early modems / was Re: Telephony switches..
hilpert at cs.ubc.ca
Sun Jul 8 21:17:20 CDT 2007
> So to answer the first question, yes, some of us do collect modems -
> its just a more subdued kind of fascination with blinkenlights.
> I also have one of those (Anderson-Jacobsen?) teak box modems, which
Livermore Data Systems for the ones being discussed last week, although Doug
suggested AJ may also have produced wood box ones.
If you're taking that 'teak' attribution from my earlier statement, I have to
modify it: upon closer inspection (an unfinished area of wood) it looks like
mine may be a lighter shade of black walnut, finishing stain perhaps making it
look a little more like teak (I still think Doug's may be mahogany) (..for
what it all matters).
> still works, though the foam padding is disintegrating, and there isn't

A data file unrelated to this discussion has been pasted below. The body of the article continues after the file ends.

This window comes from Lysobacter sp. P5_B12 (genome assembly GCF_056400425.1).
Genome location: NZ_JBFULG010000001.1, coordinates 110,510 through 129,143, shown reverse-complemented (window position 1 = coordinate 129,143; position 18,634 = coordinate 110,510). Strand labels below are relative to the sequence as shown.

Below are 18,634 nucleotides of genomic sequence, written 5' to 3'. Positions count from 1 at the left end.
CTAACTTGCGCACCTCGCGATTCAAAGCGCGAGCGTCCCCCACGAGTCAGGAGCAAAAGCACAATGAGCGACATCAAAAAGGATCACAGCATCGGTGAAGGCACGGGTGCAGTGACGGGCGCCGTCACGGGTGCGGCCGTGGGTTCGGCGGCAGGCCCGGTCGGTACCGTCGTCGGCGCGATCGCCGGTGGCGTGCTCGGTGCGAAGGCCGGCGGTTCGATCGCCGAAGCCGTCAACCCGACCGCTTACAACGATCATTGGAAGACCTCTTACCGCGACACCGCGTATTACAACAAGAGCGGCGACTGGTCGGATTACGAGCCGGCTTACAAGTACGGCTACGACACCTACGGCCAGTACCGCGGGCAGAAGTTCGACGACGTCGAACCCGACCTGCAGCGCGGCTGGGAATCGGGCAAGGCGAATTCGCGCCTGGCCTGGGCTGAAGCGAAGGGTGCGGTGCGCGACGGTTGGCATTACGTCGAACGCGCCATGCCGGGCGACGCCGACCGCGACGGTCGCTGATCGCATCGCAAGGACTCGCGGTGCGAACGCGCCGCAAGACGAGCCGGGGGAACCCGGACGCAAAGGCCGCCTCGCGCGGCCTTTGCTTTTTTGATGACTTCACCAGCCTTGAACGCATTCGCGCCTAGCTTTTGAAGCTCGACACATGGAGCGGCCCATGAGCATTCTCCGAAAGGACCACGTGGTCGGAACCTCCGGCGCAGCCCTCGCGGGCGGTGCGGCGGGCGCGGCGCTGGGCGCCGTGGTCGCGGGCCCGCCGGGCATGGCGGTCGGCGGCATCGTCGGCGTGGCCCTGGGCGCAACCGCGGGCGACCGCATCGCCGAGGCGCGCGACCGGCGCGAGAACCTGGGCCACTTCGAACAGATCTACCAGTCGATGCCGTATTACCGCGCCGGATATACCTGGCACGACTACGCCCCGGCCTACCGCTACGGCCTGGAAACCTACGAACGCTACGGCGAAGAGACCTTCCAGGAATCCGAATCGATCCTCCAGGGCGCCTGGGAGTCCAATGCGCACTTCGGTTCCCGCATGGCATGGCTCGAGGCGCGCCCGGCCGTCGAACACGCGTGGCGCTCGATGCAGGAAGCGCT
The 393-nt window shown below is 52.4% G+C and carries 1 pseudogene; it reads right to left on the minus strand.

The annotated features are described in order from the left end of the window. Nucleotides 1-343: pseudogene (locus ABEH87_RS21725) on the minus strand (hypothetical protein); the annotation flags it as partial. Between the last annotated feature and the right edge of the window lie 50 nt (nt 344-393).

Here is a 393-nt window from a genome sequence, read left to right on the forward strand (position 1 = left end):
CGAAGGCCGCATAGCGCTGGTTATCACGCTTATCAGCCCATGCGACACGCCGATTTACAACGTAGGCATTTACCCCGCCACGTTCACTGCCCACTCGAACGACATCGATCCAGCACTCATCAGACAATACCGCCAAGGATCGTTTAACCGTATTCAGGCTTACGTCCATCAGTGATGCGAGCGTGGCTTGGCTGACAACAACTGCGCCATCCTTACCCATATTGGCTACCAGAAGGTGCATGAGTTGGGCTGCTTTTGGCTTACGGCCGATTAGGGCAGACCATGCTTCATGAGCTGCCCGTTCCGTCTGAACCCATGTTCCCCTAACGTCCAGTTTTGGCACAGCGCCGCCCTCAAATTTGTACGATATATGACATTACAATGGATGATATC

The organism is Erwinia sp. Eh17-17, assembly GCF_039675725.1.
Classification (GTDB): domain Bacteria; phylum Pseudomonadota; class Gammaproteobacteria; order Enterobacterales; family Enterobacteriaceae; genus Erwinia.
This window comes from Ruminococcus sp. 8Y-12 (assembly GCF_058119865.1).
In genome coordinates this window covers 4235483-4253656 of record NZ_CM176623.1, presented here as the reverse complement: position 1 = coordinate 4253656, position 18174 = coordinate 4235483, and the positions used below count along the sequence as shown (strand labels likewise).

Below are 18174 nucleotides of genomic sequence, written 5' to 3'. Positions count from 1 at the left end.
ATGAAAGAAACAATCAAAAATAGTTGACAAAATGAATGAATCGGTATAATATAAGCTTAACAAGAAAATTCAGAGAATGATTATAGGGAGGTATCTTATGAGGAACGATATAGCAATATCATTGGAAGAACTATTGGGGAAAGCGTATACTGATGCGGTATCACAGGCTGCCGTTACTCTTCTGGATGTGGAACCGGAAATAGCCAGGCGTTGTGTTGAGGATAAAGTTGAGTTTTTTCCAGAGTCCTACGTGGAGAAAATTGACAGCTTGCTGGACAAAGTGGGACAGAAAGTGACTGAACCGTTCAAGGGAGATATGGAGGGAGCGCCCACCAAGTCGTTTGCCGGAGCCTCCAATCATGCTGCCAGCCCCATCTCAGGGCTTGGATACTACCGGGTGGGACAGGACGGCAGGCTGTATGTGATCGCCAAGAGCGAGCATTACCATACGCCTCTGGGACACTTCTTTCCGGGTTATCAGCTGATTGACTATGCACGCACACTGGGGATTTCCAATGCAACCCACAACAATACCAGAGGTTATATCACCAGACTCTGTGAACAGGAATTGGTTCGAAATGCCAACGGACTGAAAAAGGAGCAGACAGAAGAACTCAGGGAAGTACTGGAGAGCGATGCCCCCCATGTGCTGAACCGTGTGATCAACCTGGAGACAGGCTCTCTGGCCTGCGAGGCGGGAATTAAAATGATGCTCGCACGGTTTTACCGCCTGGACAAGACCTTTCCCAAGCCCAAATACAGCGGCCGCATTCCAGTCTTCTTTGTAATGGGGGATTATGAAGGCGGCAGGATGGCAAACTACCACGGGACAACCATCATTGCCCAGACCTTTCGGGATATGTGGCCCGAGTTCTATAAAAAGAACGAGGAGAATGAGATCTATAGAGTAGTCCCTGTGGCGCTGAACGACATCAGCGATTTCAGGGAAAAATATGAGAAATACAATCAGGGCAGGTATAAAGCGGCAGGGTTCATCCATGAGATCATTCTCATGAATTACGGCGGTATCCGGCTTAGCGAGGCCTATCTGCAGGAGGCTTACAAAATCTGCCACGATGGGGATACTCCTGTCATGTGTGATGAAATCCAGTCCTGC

> much to call at 110bps...
I pulled mine (actually identified as a Livermore Data Systems Model A) out in
the past week for closer inspection and to produce the schematic. All of 13
transistors - it's about as complex as a portable transistor radio from the
period but it probably cost 10-20 times as much (much higher component
quality, in part). Component date codes are 1969 to 1970.
Carrier frequencies are 1070/1270 (XMT) and 2025/2225 (RCV) so I think it
should be good for 300 baud (originate mode). I'm not completely familiar with
the relationship of the 103/113/... modem standards vs baud rates (was there
one bell standard (carrier frequencies) covering multiple baud rates (110/300)
or were there different standards for the different rates?
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